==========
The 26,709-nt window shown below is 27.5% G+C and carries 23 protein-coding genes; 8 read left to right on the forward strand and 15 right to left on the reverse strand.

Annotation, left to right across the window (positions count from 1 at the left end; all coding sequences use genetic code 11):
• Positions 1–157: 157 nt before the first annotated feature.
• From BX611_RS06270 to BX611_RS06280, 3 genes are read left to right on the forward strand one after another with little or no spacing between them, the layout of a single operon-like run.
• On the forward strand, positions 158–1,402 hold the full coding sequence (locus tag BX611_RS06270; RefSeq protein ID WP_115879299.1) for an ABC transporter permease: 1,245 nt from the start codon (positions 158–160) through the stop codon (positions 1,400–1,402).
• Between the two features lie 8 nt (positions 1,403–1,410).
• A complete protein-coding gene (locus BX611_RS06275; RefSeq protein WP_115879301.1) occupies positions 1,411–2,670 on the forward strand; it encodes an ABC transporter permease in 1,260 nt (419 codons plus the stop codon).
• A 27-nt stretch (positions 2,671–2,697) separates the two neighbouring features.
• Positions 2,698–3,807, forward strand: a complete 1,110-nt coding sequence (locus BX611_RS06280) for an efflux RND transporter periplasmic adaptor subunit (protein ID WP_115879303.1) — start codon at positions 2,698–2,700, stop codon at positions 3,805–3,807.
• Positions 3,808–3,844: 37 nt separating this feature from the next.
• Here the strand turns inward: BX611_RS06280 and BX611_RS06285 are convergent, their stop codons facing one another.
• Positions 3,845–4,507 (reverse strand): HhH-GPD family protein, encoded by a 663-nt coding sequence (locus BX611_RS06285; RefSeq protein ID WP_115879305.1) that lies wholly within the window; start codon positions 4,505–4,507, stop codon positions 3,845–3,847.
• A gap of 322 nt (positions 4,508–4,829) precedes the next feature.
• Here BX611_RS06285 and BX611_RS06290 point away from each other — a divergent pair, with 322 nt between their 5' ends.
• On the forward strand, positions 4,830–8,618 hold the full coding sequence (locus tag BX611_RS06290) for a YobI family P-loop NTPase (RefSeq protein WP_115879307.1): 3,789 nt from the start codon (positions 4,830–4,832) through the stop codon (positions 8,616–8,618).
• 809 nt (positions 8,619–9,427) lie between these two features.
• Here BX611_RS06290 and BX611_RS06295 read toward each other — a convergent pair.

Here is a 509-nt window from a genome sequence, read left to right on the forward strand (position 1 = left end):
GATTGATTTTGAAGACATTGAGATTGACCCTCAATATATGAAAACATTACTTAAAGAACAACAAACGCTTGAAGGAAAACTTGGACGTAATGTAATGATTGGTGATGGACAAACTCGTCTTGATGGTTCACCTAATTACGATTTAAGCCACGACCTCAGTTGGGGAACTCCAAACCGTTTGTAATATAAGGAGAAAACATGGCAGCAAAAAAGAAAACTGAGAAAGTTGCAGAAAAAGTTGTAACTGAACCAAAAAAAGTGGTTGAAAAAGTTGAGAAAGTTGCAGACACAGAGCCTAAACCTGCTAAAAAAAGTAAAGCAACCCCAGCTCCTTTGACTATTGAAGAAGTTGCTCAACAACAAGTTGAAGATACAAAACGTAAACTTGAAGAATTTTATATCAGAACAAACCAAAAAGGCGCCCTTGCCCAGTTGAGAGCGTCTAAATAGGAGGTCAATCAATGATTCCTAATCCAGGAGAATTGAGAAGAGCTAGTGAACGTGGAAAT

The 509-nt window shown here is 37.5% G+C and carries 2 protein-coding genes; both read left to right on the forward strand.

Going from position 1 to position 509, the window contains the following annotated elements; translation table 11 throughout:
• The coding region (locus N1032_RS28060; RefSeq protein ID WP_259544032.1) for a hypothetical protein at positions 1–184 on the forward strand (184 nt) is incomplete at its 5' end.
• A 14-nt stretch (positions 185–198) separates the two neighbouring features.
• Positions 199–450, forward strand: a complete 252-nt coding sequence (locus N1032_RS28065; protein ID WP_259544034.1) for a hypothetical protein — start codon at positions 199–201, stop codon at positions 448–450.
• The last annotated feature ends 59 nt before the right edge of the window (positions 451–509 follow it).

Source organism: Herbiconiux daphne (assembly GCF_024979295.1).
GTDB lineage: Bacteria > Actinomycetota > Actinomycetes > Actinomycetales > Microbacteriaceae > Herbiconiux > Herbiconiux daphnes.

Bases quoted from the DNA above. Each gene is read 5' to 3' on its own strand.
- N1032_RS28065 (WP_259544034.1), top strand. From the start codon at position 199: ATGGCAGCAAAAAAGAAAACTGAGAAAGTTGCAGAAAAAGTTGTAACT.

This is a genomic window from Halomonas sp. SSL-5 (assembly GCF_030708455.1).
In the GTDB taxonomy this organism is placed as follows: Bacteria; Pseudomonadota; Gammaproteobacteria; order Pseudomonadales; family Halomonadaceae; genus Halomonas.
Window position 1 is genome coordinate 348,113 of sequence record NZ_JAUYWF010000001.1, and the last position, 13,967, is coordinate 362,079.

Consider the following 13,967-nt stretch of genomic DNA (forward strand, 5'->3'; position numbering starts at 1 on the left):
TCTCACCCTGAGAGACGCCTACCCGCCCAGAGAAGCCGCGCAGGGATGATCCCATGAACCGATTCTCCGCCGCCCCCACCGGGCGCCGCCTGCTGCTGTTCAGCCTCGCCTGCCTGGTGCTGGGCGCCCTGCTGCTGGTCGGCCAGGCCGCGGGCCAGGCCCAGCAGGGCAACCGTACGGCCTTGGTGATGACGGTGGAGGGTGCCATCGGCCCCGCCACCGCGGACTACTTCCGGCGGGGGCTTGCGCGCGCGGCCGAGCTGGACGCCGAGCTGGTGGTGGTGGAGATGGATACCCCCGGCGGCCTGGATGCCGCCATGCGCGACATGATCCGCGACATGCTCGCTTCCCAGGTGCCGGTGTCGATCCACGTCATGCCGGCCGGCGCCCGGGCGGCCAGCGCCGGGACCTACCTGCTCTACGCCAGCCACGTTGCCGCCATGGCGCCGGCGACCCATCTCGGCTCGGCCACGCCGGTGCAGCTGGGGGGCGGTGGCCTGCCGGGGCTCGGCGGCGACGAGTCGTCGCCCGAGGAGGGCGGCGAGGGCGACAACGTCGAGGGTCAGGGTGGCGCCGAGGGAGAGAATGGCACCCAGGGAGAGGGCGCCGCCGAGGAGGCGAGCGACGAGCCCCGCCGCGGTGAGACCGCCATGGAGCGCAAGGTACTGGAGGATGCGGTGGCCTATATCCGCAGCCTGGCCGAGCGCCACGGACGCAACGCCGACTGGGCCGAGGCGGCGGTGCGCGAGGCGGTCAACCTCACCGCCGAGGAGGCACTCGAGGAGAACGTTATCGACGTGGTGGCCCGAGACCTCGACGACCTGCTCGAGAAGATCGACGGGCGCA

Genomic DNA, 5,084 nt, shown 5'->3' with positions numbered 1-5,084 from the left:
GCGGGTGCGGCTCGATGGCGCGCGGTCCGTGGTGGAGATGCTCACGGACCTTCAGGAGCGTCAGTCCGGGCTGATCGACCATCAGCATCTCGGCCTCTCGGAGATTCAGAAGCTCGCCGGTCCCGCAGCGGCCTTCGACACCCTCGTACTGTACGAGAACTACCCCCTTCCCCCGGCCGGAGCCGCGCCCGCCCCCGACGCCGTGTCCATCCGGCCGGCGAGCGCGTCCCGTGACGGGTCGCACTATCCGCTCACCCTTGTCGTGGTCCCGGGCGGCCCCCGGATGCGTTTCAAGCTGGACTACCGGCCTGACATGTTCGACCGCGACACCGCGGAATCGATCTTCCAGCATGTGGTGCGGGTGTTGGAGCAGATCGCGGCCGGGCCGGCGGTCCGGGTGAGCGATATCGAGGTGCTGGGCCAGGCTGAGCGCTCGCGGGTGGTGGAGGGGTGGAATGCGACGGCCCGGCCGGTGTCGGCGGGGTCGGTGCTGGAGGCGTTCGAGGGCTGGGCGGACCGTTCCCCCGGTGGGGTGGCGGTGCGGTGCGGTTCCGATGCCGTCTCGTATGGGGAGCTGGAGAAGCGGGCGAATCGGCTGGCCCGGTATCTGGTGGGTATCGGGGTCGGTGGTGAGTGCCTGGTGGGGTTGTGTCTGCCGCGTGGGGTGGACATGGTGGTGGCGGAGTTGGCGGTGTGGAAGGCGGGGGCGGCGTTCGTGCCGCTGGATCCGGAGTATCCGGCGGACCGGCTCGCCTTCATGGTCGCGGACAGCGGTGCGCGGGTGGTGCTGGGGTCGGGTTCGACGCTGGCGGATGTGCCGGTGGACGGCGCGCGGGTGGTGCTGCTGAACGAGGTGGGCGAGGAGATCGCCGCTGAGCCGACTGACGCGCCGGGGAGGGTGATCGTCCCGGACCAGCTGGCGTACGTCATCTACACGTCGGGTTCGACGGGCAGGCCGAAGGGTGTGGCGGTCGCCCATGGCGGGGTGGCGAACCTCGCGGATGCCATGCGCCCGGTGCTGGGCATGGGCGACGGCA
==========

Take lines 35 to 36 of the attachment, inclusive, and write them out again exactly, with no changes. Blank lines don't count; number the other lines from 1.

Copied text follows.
Genomic DNA, 5,084 nt, shown 5'->3' with positions numbered 1-5,084 from the left:
GCGGGTGCGGCTCGATGGCGCGCGGTCCGTGGTGGAGATGCTCACGGACCTTCAGGAGCGTCAGTCCGGGCTGATCGACCATCAGCATCTCGGCCTCTCGGAGATTCAGAAGCTCGCCGGTCCCGCAGCGGCCTTCGACACCCTCGTACTGTACGAGAACTACCCCCTTCCCCCGGCCGGAGCCGCGCCCGCCCCCGACGCCGTGTCCATCCGGCCGGCGAGCGCGTCCCGTGACGGGTCGCACTATCCGCTCACCCTTGTCGTGGTCCCGGGCGGCCCCCGGATGCGTTTCAAGCTGGACTACCGGCCTGACATGTTCGACCGCGACACCGCGGAATCGATCTTCCAGCATGTGGTGCGGGTGTTGGAGCAGATCGCGGCCGGGCCGGCGGTCCGGGTGAGCGATATCGAGGTGCTGGGCCAGGCTGAGCGCTCGCGGGTGGTGGAGGGGTGGAATGCGACGGCCCGGCCGGTGTCGGCGGGGTCGGTGCTGGAGGCGTTCGAGGGCTGGGCGGACCGTTCCCCCGGTGGGGTGGCGGTGCGGTGCGGTTCCGATGCCGTCTCGTATGGGGAGCTGGAGAAGCGGGCGAATCGGCTGGCCCGGTATCTGGTGGGTATCGGGGTCGGTGGTGAGTGCCTGGTGGGGTTGTGTCTGCCGCGTGGGGTGGACATGGTGGTGGCGGAGTTGGCGGTGTGGAAGGCGGGGGCGGCGTTCGTGCCGCTGGATCCGGAGTATCCGGCGGACCGGCTCGCCTTCATGGTCGCGGACAGCGGTGCGCGGGTGGTGCTGGGGTCGGGTTCGACGCTGGCGGATGTGCCGGTGGACGGCGCGCGGGTGGTGCTGCTGAACGAGGTGGGCGAGGAGATCGCCGCTGAGCCGACTGACGCGCCGGGGAGGGTGATCGTCCCGGACCAGCTGGCGTACGTCATCTACACGTCGGGTTCGACGGGCAGGCCGAAGGGTGTGGCGGTCGCCCATGGCGGGGTGGCGAACCTCGCGGATGCCATGCGCCCGGTGCTGGGCATGGGCGACGGCA